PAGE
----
Wednesday, April 24, 2013 | 3:58 p.m.
Clark County is facing a $41 million budget deficit next year but will fill the gap with money from its reserves, avoiding the need for layoffs or program cuts, officials said Wednesday.
But there won’t be any money left to hire new staff, expand services or invest in capital projects, county manager Don Burnette said.
The $1.2 billion budget for fiscal 2014, which starts July 1, will be roughly the same as this year.
The structural deficit increased by $14.5 million due to lower property tax revenues and a required increase in employee retirement contributions, but it still is smaller than the $68.9 million shortfall the county faced in 2011.
The county’s expenditures will go up only slightly next year, Burnette said, and its revenues are projected to increase by $8 million.
However, the entirety of that revenue gain will be directed to the county’s portion of Metro Police’s budget, which will be $489 million next year.
Depressed property tax revenues, which are below 2006 levels, and the slow increase of consolidated tax revenues have hampered attempts to balance the budget for Clark County and other local governments over the last several years.
Commission Chairman Steve Sisolak said using reserve funding to balance the county’s budget isn’t a long-term solution — only $116 million will remain in reserves after this year — but it is the best option now.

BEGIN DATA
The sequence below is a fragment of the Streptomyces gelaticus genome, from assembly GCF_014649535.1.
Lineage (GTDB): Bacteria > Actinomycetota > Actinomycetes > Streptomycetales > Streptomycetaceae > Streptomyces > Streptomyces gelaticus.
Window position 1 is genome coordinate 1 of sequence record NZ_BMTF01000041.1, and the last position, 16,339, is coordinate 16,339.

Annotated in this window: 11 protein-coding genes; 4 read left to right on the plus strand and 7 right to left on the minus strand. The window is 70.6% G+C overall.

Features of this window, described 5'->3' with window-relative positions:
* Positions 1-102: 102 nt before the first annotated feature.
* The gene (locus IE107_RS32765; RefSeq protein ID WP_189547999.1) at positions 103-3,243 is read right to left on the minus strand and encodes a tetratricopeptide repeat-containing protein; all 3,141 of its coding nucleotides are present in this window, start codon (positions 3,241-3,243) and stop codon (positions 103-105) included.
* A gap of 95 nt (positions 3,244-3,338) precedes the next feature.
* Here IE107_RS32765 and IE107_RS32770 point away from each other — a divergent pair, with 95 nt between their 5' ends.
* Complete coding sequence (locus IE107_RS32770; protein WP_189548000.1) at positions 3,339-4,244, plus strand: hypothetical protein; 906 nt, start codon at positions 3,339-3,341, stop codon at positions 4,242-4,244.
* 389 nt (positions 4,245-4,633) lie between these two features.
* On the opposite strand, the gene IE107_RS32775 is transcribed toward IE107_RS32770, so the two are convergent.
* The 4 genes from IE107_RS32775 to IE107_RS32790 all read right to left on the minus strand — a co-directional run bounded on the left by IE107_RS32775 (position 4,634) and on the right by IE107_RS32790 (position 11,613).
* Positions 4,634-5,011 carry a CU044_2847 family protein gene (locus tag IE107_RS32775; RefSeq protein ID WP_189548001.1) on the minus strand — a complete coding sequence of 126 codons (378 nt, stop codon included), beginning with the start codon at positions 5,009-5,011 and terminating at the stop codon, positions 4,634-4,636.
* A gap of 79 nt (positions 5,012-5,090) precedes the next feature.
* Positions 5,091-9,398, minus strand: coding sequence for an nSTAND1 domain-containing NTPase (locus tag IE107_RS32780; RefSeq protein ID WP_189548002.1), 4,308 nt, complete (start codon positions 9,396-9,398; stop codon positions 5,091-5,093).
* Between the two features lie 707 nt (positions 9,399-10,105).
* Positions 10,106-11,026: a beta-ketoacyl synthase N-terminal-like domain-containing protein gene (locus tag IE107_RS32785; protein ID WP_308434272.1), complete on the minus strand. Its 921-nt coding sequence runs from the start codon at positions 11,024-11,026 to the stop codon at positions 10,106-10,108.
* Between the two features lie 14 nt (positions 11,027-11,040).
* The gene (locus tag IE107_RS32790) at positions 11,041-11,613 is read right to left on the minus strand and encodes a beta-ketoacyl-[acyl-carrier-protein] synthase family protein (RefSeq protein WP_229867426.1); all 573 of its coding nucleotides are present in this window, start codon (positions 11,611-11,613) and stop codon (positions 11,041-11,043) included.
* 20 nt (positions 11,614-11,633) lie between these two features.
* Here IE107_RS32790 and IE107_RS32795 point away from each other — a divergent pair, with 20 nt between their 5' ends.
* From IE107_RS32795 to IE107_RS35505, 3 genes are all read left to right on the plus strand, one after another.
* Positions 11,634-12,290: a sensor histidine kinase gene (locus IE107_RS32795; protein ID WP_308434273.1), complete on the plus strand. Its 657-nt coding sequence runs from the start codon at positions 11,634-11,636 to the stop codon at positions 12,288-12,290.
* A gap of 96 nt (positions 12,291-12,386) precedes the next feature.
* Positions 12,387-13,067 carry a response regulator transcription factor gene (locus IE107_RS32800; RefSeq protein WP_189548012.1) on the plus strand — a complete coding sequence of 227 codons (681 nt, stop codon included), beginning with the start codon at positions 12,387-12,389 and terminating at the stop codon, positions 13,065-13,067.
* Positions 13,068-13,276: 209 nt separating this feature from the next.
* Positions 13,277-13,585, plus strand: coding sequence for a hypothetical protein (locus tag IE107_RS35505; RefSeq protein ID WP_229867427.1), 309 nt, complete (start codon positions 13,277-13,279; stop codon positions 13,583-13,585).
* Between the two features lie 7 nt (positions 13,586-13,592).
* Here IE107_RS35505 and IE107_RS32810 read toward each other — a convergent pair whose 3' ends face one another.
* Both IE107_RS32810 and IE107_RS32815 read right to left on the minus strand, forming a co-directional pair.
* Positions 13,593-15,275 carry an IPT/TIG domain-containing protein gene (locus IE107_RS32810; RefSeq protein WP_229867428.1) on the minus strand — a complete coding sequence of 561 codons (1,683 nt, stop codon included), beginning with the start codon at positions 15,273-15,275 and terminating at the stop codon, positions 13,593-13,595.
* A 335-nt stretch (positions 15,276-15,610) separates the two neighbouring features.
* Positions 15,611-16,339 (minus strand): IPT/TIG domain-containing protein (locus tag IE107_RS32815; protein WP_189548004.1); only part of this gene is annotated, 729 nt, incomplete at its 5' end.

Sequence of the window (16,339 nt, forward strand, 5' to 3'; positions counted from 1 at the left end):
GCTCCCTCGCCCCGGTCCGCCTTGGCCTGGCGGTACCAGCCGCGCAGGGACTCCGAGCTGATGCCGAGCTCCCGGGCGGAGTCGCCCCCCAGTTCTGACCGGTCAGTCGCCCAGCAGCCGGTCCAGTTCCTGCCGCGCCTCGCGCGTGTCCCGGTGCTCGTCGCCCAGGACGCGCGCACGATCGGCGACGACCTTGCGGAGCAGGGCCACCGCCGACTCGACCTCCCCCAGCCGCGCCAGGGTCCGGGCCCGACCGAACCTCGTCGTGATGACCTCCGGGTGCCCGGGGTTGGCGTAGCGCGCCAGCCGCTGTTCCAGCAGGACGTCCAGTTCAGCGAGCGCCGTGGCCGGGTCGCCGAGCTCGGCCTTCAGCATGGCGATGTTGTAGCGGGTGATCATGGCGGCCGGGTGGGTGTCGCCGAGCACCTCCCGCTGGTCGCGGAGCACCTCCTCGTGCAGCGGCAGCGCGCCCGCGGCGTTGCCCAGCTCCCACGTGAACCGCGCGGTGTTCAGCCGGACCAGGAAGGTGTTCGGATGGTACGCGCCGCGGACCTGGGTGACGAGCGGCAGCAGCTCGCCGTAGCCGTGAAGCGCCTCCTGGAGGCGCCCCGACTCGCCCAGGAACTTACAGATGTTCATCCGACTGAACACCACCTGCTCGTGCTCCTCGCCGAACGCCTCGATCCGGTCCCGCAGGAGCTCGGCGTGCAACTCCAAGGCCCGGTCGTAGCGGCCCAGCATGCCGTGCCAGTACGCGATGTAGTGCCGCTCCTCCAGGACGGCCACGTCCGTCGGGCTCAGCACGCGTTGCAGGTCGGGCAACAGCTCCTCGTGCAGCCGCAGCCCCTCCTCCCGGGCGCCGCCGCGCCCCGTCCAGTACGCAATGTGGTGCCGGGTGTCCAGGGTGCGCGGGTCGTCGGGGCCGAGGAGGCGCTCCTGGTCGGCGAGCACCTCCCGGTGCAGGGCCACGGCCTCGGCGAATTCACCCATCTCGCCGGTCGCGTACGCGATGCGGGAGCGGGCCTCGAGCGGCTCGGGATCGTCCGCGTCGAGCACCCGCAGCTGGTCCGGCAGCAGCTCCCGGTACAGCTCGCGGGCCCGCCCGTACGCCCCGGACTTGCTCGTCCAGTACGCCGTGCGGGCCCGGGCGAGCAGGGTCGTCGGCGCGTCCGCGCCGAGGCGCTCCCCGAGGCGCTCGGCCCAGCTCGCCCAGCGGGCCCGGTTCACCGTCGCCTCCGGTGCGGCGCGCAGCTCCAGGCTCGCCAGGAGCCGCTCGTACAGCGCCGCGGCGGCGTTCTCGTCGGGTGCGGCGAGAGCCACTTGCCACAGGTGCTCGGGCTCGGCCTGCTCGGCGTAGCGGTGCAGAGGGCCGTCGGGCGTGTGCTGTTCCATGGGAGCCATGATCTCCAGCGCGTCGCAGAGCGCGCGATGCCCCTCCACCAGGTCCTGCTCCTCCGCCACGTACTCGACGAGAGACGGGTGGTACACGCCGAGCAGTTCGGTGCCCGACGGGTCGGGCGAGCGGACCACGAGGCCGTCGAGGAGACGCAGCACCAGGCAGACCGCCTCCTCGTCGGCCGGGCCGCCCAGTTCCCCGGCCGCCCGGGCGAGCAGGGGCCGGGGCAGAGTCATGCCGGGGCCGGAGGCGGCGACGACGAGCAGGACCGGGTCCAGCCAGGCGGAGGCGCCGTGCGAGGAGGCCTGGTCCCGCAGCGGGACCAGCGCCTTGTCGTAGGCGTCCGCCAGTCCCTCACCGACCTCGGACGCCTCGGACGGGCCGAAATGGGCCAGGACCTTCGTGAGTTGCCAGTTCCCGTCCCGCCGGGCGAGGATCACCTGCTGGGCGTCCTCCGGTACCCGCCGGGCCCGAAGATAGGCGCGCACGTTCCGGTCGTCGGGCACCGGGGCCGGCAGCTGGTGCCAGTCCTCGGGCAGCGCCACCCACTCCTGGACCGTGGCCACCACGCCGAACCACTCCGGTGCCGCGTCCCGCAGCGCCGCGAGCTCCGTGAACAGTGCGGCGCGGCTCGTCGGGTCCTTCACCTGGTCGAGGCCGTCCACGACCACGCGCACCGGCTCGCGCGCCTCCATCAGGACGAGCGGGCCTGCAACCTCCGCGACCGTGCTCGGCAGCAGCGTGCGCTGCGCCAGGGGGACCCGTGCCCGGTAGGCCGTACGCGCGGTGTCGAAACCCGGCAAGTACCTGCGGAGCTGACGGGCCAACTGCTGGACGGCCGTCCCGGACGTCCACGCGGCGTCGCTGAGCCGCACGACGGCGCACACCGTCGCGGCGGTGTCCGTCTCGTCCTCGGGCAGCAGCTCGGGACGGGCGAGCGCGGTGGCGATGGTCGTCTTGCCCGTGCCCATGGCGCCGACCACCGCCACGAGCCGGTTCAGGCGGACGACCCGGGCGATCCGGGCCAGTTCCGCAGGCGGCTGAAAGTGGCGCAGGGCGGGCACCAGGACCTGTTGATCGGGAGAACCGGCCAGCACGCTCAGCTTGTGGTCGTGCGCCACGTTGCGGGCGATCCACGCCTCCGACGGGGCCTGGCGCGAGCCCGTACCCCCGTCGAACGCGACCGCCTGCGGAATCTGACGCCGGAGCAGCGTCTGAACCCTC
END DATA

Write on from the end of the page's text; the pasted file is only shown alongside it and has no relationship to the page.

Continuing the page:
Sisolak said there are signs of economic recovery around the valley, but it will take time before revenues coming into the county are back to pre-recession levels.
As more businesses start hiring again, Sisolak said, people will be able to spend more money on taxable goods or buy houses, both of which would boost the county’s tax revenues.
“We’ve got to hold the status quo as long as we can until some of these improvements start kicking in,” he said.
“We’ve got a lot of projects that could potentially create a lot of jobs. You’ve got the big (solar) project in Laughlin, you’ve got the Genting project (on the Strip) and you’ve got the MGM Arena,” he said. “We’ve got to hold on until they get going and cause an impact.”
During Wednesday’s two-hour budget workshop, commissioners took turns asking county staff questions about various expenditures listed in the budget, including steep operating losses at the Clark County Detention Center and the continued unprofitability of the county shooting complex.
Commissioners are scheduled to vote on a final 2014 budget at their May 20 meeting.